Active strength training or stress exposure can enhance or overdo a tissue, it depends on the dose. And the appropriate dose will vary depending upon the tissue, joint position, volume, etc.
For example, if I want a tissue to get better at producing force, it has to be in a position to do so. Think about an elbow bent at 90 degrees. The elbow can easily work in both ways. Now, hyperextend that elbow and ask it to work. It becomes more difficult/impossible depending upon the leverage the muscles have to do work.
I can still load that hyperextending elbow (that can’t actively do work) and it/the tissue will still experience stress. This is stress exposure. (Perhaps think “passive strength”, simply an improvement in the quality of the material and not what the material can do…)
Joint Position where the muscle can work.
The muscle is experiencing the stress of the dumbbell and can actively fight back because of the elbow bend.
Joint position where muscle CAN’T work (well).
The muscle is still experiencing stress but can’t really do anything about it.
Both can have adaptive or maladaptive effects but both have different good and bad doses. It depends on what you want out of the training and stress.
This was the finger question: what is happening when our finger joints get hyperextended? They lose the leverage to actively work but they still see stress. This is necessary for those positions we find ourselves on the wall like full crimps, etc. but they come at a higher cost because of the joint position and inability to actively produce force.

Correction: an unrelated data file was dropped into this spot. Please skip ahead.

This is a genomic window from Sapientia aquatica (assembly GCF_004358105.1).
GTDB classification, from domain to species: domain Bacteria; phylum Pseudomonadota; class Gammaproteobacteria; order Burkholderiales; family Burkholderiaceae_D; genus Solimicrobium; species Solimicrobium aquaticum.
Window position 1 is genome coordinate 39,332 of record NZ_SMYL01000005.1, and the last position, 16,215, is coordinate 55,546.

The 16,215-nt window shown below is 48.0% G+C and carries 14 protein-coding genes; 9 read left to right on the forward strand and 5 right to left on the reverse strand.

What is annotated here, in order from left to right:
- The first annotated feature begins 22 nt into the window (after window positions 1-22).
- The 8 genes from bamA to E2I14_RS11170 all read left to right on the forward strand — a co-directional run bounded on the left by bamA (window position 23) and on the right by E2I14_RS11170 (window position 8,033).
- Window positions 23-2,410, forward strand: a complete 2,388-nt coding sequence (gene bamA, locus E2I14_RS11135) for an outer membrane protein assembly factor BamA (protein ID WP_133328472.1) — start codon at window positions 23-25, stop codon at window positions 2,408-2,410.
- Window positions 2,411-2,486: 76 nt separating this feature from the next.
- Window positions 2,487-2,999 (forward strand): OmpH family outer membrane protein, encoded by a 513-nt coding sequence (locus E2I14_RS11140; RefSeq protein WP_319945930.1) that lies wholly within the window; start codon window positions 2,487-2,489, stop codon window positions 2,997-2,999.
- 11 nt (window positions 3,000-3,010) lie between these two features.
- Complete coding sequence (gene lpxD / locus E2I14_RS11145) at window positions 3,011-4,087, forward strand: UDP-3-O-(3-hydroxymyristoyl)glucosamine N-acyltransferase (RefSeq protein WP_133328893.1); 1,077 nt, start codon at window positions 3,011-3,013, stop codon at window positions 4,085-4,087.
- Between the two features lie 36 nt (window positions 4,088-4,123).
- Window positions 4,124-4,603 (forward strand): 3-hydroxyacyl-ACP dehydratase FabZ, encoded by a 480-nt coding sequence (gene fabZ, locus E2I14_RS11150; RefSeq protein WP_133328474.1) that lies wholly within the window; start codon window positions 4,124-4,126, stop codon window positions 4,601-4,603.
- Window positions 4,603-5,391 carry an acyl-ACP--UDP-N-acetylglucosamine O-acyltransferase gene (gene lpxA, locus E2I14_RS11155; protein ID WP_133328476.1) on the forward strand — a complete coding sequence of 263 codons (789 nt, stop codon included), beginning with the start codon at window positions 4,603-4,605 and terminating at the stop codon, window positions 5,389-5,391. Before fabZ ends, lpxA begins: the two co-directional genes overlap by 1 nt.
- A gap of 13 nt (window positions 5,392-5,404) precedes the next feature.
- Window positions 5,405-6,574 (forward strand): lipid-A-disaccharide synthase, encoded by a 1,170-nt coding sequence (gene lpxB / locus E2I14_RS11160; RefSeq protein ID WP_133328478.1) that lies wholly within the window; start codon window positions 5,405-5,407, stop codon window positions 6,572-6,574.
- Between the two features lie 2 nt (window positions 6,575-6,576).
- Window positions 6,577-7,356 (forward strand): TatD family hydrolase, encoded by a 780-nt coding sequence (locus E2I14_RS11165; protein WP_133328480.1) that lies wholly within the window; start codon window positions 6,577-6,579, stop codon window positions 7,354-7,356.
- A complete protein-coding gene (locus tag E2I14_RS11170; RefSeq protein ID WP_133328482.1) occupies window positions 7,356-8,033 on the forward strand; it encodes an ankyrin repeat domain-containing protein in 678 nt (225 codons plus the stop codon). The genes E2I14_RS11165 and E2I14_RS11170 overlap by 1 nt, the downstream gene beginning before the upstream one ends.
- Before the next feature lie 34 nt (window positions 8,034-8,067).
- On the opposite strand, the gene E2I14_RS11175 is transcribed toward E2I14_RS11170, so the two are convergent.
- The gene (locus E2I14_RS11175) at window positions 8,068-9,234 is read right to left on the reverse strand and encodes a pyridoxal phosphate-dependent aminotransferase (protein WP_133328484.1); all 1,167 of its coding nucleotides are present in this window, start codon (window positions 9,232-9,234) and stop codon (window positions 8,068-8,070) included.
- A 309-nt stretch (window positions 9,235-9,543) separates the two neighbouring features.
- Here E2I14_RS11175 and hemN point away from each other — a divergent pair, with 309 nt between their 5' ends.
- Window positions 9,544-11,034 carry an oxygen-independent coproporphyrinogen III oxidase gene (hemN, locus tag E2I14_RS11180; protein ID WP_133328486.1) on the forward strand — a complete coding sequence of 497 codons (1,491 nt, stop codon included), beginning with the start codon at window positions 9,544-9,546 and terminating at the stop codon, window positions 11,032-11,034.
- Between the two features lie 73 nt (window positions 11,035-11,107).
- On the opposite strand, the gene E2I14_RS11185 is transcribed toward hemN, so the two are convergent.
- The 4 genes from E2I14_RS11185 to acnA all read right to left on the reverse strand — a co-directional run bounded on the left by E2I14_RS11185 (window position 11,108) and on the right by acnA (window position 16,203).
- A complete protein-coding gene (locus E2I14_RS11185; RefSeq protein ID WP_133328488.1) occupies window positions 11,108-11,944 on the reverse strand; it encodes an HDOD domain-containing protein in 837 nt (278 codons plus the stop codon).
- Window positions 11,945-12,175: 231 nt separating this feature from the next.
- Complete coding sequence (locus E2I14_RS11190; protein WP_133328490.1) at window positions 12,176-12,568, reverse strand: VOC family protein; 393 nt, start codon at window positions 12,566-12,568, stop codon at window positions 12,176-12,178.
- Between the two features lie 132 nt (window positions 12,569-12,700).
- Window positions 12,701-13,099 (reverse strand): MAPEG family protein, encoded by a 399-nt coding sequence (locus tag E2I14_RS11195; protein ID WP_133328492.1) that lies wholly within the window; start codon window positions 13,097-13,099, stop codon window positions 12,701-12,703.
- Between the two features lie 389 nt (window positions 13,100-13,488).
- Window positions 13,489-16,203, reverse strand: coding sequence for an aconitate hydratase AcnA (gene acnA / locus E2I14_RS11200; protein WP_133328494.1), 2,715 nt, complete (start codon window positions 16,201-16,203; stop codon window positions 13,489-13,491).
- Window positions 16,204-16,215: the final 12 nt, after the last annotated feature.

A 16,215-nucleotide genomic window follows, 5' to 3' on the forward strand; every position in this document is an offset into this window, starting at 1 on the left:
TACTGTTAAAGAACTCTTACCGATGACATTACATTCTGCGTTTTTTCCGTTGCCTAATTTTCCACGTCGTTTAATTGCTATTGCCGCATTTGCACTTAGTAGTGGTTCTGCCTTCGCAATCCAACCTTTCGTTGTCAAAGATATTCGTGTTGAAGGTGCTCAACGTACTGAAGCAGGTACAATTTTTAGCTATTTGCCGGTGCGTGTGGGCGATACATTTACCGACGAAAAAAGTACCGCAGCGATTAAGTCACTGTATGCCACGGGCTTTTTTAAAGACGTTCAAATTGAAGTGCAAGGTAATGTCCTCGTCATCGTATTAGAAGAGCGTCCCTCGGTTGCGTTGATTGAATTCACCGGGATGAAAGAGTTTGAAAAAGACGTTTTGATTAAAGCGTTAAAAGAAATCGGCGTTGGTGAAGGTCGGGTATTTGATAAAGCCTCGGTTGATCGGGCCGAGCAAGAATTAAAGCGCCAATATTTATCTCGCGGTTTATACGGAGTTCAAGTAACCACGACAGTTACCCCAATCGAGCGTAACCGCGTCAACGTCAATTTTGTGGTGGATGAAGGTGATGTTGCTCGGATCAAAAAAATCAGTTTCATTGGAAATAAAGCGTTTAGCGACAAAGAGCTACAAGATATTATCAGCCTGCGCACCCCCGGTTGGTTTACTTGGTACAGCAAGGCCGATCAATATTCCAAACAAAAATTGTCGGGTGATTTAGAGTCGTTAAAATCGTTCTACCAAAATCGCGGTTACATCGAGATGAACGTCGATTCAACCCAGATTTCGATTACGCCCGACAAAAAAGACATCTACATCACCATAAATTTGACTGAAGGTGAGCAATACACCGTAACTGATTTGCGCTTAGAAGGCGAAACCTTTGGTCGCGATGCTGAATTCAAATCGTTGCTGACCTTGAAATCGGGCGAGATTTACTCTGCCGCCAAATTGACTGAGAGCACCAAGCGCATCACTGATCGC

The fingers slightly flexed (bent) position allows the muscles to really pull and actively work.
Speaking to the fingertip joint (the DIP Joint) it is hyperextended, you can see the wrinkles just before my fingernail. This position doesn’t allow for that part of the finger to actively work. It is just experiencing the stress but can’t do anything to fight back.
A more force-producing position may be an open hand position where the joints are more flexed, etc.
Neither is “good or bad”. But, each has a different reason and appropriate amount of use that makes sense. A general answer would be to probably spend the majority of your time in strength training land with the joint positions that can actively work. Then, micro dose the stress exposure when appropriate. You NEED to do it, but it is also easier to overdo.